• colonel •
Part of Speech: Noun
Meaning: The rank in the US military (except the Navy and Coast Guard) between lieutenant colonel and brigadier general.
Notes: The problem, of course, in keeping track of today's Good Word, is remembering how to spell it. Since it is pronounced exactly like kernel (for reasons laid out in Word History), we would not expect to spell it colonel. However, we are talking about English, where the disjuncture between pronunciation and spelling can exceed the bizarre (read The Chaos if you haven't already).
In Play: We do not have much latitude with today's Good Word; it is nothing more than a military rank: "Don't disturb the colonel right now, lieutenant, he's in conference with General Jack Daniels." It can be used as a noun or as a title, as in this sentence: "Rumor has it that Colonel Achruth got his Purple Heart driving through DC traffic at rush hour."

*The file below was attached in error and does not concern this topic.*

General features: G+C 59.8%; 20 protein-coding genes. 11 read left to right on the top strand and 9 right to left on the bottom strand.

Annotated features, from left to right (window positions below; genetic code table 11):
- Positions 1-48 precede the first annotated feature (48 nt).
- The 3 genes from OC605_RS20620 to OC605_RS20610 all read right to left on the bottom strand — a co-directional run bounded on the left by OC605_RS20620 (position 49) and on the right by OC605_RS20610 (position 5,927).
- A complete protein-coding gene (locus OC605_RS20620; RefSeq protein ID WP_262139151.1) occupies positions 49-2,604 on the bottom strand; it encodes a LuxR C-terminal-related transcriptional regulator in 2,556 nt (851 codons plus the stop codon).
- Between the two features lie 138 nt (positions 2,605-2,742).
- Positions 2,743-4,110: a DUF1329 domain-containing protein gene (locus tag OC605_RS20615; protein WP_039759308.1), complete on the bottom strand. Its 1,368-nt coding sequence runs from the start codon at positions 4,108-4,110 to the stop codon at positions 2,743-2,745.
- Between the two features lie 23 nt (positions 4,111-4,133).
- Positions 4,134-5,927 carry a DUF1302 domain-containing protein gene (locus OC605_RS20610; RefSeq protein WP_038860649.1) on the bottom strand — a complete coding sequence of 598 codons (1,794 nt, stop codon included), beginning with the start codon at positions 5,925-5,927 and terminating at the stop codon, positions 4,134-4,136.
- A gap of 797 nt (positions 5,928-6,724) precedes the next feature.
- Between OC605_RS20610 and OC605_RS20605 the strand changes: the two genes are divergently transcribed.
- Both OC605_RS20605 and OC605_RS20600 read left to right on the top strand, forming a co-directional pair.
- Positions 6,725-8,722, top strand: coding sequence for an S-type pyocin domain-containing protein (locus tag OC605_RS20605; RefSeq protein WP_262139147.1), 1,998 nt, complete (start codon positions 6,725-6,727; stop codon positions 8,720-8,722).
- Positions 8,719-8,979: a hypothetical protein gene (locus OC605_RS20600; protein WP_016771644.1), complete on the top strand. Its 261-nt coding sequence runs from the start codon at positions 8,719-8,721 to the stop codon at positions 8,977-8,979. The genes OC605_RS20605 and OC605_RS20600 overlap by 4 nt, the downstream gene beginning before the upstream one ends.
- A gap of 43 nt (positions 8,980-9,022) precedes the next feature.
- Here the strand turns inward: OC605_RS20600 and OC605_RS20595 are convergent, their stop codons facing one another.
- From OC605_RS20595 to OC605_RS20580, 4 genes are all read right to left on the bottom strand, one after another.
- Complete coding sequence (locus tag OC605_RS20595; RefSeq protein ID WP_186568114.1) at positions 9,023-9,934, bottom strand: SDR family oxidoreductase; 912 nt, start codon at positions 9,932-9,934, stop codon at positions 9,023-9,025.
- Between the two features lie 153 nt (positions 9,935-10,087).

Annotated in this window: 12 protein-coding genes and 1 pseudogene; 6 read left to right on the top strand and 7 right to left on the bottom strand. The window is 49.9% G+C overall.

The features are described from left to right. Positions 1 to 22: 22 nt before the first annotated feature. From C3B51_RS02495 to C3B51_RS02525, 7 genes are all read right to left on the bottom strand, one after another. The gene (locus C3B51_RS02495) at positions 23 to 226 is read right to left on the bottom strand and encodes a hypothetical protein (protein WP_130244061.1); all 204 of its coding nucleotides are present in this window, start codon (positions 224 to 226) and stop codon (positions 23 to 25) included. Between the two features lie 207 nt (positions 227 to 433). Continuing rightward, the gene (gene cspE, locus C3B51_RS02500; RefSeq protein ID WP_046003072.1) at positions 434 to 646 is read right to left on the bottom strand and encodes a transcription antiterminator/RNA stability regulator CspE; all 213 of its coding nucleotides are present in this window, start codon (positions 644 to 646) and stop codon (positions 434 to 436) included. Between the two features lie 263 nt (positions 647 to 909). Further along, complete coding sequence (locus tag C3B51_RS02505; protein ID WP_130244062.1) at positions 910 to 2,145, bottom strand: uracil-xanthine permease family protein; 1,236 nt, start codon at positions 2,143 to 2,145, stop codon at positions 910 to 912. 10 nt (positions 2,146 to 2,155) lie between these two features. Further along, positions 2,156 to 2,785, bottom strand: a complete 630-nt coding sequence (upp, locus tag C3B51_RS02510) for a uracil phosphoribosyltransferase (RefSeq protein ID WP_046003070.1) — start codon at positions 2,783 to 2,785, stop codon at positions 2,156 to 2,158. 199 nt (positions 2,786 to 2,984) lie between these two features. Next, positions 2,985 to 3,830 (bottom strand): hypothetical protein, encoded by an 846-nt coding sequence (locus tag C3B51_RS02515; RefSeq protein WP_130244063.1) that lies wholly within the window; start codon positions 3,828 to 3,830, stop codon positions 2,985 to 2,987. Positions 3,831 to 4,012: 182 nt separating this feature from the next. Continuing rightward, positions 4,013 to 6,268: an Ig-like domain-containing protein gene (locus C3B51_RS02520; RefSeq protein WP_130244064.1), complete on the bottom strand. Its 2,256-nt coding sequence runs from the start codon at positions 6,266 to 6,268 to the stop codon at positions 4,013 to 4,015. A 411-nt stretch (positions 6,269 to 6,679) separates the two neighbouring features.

Word History: Today's word originated in Italian as colonello, the leader of a regiment but perhaps originally the leader of a column, colonna in Italian. When the French borrowed this word, it didn't like so many Ls in the word and so by a process called 'dissimilation', replaced the middle L with an R: coronnel. This occurred around the middle of the 16th century, about the time English borrowed it. Notice the pronunciation is very similar to that of kernel at this point, since the middle unaccented O would be overlooked even in normal speech ('LVS'). By the end of the 16th century, scholars realized that the French were spelling this word incorrectly, and changed the spelling back to colonel. Speakers, however, most of whom could not read, did not get the message and continued to pronounce this word cor'nel. (We would like to thank Chuck Lee for suggesting today's little lexical kernel for examination.)
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